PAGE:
such party may issue a notice, hereinafter referred to as a third party notice, as near as may be in accordance with Form 7 of the First Schedule hereto, which notice shall be served by the sheriff.
(2)      Such notice shall state the nature and grounds of the claim
of the party issuing the same, the question or issue to be
determined, and any relief or remedy claimed. In so far as
the statement of the claim and the question or issue are
concerned, the rules with regard to pleadings and to
summonses shall mutatis mutandis apply.
(3)      (a) The third party notice shall be served before the close
of pleadings in the action in connection with which it is issued.
(b) After the close of pleadings, such notice may only be

5 served with the leave of the court.

(c) The third party notice shall be accompanied by a copy of all pleadings filed in the action up to the date of service of notice.
(4)     
If the third party intends to contest the claim set out in the third party notice he shall deliver notice of intention to defend, as if to a summons. Immediately upon receipt of such notice, the party who issued the third party notice shall inform all other parties accordingly.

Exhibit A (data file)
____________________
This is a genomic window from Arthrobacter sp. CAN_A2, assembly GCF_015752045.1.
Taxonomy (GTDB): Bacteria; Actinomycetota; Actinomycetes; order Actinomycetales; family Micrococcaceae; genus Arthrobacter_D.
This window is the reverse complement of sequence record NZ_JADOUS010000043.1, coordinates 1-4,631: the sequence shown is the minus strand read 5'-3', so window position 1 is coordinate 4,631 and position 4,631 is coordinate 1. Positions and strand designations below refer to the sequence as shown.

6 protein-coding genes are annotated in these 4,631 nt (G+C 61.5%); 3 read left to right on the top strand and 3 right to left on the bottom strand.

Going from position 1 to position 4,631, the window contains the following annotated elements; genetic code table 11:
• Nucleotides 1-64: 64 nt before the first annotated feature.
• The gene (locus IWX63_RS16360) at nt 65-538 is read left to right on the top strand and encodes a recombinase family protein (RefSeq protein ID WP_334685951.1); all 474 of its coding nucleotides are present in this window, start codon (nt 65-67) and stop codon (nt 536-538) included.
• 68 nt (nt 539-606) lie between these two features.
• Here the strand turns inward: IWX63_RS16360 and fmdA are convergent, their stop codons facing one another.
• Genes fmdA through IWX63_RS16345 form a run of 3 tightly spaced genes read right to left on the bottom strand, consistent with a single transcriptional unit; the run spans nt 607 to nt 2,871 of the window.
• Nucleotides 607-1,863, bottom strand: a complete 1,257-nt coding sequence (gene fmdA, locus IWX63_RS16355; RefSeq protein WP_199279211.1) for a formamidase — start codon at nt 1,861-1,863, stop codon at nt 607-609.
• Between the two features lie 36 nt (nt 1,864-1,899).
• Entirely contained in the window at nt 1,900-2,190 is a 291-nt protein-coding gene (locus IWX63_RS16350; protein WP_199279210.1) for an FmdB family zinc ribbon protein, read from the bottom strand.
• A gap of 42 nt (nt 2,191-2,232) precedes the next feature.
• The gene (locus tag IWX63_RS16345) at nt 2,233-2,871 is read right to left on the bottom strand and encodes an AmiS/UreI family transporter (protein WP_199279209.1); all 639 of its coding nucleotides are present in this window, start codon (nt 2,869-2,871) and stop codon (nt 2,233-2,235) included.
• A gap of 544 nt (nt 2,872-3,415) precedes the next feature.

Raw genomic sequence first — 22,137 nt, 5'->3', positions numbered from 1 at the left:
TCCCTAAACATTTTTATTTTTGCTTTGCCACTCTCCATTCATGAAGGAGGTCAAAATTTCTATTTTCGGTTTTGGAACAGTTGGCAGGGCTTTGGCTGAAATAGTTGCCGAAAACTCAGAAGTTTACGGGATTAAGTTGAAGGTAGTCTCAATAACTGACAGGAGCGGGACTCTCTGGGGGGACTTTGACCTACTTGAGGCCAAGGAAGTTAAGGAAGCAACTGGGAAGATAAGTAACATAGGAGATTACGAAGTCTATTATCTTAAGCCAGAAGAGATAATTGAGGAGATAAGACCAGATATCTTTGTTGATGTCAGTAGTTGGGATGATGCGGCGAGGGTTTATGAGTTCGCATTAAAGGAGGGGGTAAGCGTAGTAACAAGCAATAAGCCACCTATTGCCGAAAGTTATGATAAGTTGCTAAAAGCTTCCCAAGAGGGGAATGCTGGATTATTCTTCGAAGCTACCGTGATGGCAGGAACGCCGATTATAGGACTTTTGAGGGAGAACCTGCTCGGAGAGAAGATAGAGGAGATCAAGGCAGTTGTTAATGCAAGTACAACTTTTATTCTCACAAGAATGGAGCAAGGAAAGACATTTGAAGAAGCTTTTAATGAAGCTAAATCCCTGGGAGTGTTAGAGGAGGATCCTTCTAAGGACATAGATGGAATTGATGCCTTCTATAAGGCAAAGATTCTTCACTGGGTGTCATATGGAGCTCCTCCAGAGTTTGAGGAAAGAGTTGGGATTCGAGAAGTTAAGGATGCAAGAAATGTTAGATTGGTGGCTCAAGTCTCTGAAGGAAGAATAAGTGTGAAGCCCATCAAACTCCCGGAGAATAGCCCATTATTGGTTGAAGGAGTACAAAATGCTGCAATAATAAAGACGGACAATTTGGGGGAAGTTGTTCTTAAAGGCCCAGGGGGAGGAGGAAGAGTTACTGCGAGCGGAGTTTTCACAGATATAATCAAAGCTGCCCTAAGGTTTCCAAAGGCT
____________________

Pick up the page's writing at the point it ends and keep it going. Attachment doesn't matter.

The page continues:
(5)     
The third party shall, after service upon him of a third party notice, be a party to the action and, if he delivers notice of intention to defend, shall be served with all documents and given notice of all matters as a party.
(6)     
The third party may plead or except to the third party notice as if he were a defendant to the action. He may also, by filing a plea or other proper pleading, contest the liability of the party issuing the notice on any ground notwithstanding that such ground has not been raised in the action by such latter party: Provided however that the third party shall not be entitled to claim in reconvention against any person other than the party issuing the notice save to the extent that he would be entitled to do so in terms of rule 24.
(7)     
The rules with regard to the filing of further pleadings shall
(4)     

6
apply to third parties as follows:
(a)     
In so far as the third party's plea relates to the claim of the party issuing the notice, the said party shall be regarded as the plaintiff and the third party as the defendant;
(b)     
In so far as the third party's plea relates to the plaintiffs claim the third party shall be regarded as a defendant and the plaintiff shall file pleadings as provided by the said rules.

(8)     
Where a party to an action has against any other party (whether either such party became a party by virtue of any counter-claim by any person or by virtue of a third party notice or by any other means) a claim referred to in sub-rule (1), he may issue and serve on such other party a third party notice in accordance with the provisions of this rule. Save that no further notice of intention to defend shall be necessary, the same procedure shall apply as between the parties to such notice and they shall be subject to the same rights and duties as if such other party had been served with a third party notice in terms of sub-rule (1).
(9)